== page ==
This map represents the different types of Voter Identification laws in the country. Green:States that require photo ID, Yellow:States that request photo ID, Blue: States that require non-photo ID, Gray: State with no photo ID.
Photo by Wiki Commons
Backers of voter identification in Mississippi and other states say the laws will eliminate voter fraud--but it may be a solution looking for a problem.
Between 2000 and 2010, the country saw only 13 plausible cases of voter fraud, but since 2001 almost 1,000 voter ID laws have passed in 46 states across the country, including Mississippi, reports The Brennan Center for Justice, a non-partisan group in New York City that focuses on fundamental issues of justice including voter rights. In fact, Indiana, a state that recently introduced a voter ID requirement, went before the U.S. Supreme Court to defend the bill, representatives from the state could not give one instance of voter fraud in their state's history.
The Wall Street Journal reported that though Kansas Secretary of State Kris Kobach cited 221 cases of voter fraud in his state between 1997 and 2010, only seven brought convictions, but none related to voter fraud. Republican National Committee Chairman Reince Priebus said that Wisconsin was "absolutely riddled with voter fraud," Mother Jones reports. However, in 2004 the state only found seven total votes that were fraudulent.
The Associated Press reports that cases of citizens' votes being thrown out due to voter ID laws are far more numerous than the voter-fraud claim that got the laws enacted. In Georgia and Indiana, states where harshest laws were passed, 1,200 were tossed out during the 2008 presidential election.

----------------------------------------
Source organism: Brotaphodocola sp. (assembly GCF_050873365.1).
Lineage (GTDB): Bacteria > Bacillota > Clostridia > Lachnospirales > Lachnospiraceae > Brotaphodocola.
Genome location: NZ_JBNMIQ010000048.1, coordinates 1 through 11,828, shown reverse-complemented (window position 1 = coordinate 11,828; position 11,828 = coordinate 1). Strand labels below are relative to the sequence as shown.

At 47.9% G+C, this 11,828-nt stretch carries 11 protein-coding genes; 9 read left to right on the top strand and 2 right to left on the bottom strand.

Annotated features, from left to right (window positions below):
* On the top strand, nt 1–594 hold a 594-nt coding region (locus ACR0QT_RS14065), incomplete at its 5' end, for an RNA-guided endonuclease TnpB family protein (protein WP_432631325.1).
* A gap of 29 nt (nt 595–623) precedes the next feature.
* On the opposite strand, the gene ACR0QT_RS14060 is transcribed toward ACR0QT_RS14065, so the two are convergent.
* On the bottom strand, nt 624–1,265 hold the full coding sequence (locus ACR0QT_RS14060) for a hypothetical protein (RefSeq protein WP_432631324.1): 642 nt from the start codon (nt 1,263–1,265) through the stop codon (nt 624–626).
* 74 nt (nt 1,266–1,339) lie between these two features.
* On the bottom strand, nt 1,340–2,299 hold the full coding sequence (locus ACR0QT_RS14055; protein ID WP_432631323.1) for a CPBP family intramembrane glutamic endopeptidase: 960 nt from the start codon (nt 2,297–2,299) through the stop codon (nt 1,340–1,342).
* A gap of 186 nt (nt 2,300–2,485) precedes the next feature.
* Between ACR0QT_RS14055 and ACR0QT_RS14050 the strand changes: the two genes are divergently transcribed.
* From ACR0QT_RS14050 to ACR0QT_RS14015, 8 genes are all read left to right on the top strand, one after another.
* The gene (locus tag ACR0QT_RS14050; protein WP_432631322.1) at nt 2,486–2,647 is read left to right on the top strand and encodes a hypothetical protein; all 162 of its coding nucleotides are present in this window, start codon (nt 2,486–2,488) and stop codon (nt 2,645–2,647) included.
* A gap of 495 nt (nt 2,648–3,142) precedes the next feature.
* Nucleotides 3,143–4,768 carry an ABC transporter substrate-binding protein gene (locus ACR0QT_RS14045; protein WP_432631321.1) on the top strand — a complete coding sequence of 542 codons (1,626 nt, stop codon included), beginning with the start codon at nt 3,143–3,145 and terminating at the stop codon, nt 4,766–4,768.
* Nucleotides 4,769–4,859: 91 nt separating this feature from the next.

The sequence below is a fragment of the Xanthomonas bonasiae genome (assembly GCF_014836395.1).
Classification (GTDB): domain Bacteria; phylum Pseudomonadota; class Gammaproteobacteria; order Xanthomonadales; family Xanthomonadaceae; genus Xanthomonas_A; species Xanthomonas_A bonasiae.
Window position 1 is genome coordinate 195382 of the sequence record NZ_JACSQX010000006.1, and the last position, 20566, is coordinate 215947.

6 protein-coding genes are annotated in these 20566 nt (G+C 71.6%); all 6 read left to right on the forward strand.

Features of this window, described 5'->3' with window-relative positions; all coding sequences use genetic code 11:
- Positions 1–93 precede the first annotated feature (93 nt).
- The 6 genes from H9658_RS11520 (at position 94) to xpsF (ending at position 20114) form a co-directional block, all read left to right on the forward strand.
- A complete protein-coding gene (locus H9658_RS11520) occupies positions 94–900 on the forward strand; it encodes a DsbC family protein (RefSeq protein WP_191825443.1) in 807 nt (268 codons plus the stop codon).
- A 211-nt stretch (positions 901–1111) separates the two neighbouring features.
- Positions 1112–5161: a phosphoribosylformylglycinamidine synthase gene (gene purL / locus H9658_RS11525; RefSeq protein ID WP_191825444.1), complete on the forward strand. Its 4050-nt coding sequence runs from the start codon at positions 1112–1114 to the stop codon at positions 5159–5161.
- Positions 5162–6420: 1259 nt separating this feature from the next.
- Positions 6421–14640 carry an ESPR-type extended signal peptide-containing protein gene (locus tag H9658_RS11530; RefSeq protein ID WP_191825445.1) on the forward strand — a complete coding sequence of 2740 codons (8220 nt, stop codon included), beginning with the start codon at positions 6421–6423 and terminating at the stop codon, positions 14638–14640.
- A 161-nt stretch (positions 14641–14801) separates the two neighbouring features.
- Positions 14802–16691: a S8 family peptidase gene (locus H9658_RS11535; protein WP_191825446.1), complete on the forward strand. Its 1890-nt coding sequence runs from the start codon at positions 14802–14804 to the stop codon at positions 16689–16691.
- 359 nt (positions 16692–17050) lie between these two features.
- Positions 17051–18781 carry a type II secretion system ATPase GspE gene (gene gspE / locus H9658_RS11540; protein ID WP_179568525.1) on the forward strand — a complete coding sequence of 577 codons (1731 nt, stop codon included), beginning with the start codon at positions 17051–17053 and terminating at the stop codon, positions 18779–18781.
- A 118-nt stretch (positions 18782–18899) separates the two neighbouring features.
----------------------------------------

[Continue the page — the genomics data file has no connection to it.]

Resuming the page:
And in Mississippi, very few cases of voter fraud are on the books. Most ballot fraud here occurs with absentee voting, which voter ID will not address.
Voter ID opponents say the laws are designed to make it harder for people, especially minorities, to vote. In 2011, 12 states introduced policies that would require birth certificates to vote, while only 48 percent of women in this country have a birth certificate with their legal name on it, the Brennan Center reports. Infoplease.com reports in 2010, women made up 46.2 percent of voters in congressional elections. Last year Florida and Texas passed laws that will make it harder for citizens to organize voter registration drives. Twelve percent of minority voters use drives to register--twice the number of white voters.
Sen. Kenneth Wayne Jones, a Democrat from Canton and chairman of the Mississippi Legislative Black Caucus, warned on the floor of the state Senate that attempts to restrict minority voting rights always end up on the wrong side of history.
"We beat you every time. We're gonna beat you this time," Jones told his colleagues.
But Gov. Phil Bryant said that the law will not disproportionately affect voters of color when he signed the new voter ID law in May and pointed out that the state has more African American elected officials than any state--from votes that occurred prior to voter identification laws. He also did not mention that Mississippi has not elected a statewide black official since Reconstruction.
Mike Bennett, a Republican state senator in Florida, is a supporter of tougher voting laws but says it is not about reducing the number of legitimate votes cast. "I want people in Florida to want to vote as bad as that person in Africa who walks 200 miles across the desert," Sen. Bennett told TampaBayonline.com.
Also see: "Putting a Price Tag on Voter ID"